(1)

the number of apprehensions that occurred during such fiscal year of aliens who entered the United States by illegally crossing the international land border between the United States and Mexico; and

(2)

the nationality of aliens described in paragraph (1).

(b)

Reduction of foreign assistance

(1)

In general

Except as provided under paragraph (2), the Secretary of State shall proportionately reduce the amount of Federal financial assistance provided to a foreign state for the fiscal year in which a report under subsection (a) is made by a total of $2,000 for each alien described in such report who is a citizen or national of that country.

(2)

Exception

Notwithstanding paragraph (1), the Secretary of State may opt not to reduce the amounts appropriated for the Government of Mexico from the International Military Education and Training Fund, the International Narcotics Control and Law Enforcement Fund, and the fund to carry out nonproliferation, anti-terrorism, demining, and related programs and activities.

(c)

Transfer of funds to Secure the Southern Border Fund

The Secretary of State, in consultation with the Secretary of Homeland Security and the Secretary of the Treasury, shall transfer funds described in subsection (b) into the Secure the Southern Border Fund established by the amendment made by section 2 of this Act.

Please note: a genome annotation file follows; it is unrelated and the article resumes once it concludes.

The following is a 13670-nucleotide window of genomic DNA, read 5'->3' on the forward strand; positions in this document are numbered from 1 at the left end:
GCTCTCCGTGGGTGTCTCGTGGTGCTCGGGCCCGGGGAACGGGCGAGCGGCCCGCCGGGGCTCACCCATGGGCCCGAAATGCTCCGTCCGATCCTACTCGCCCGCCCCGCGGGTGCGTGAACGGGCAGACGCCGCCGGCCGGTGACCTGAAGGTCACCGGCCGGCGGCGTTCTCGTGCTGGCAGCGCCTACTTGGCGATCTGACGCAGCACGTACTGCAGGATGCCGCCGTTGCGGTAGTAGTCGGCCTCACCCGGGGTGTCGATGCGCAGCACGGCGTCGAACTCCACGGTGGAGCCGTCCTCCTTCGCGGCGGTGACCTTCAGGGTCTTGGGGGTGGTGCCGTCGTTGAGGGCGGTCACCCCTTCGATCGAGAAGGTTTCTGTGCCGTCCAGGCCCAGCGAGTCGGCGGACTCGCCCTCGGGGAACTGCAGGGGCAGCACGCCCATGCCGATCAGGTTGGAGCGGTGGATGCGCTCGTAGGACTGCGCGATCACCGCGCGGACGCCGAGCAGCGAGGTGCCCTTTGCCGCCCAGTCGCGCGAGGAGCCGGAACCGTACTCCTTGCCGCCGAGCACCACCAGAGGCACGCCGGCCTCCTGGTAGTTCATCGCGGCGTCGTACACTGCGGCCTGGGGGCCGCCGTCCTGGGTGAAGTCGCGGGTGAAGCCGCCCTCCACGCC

4.

Fees for certain remittance transfers

Section 920 of the Electronic Fund Transfer Act (relating to remittance transfers) (15 U.S.C. 1693o–1) is amended—

(1)

by redesignating subsection (g) as subsection (h); and

(2)

by inserting after subsection (f) the following:

(g)

Secure the Southern Border Fund fee

(1)

In general

If the designated recipient of a remittance transfer is located outside of the United States, a remittance transfer provider shall collect from the sender of such remittance transfer a remittance fee equal to 5 percent of the United States dollar amount to be transferred.

(2)

Transfer of funds

Not later than 90 days after the date of enactment of this subsection, the Secretary of the Treasury, in consultation with the Bureau and remittance transfer providers, shall develop and make available a system for remittance transfer providers to submit the remittance fees collected in accordance with paragraph (1) to the Secure the Southern Border Fund established under section 3344 of title 31, United States Code.

(3)

Penalties

(A)

Whoever, with the intent to evade a remittance fee to be collected in accordance with this subsection, and who has knowledge that, at the time of a remittance transfer, the value of the funds involved in the transfer will be further transferred to a recipient located outside of the United States, requests or facilitates such remittance transfer to a recipient located outside of the United States shall be subject to a penalty of not more than $500,000 or twice the value of the funds involved in the remittance transfer, whichever is greater, or imprisonment for not more than 20 years, or both.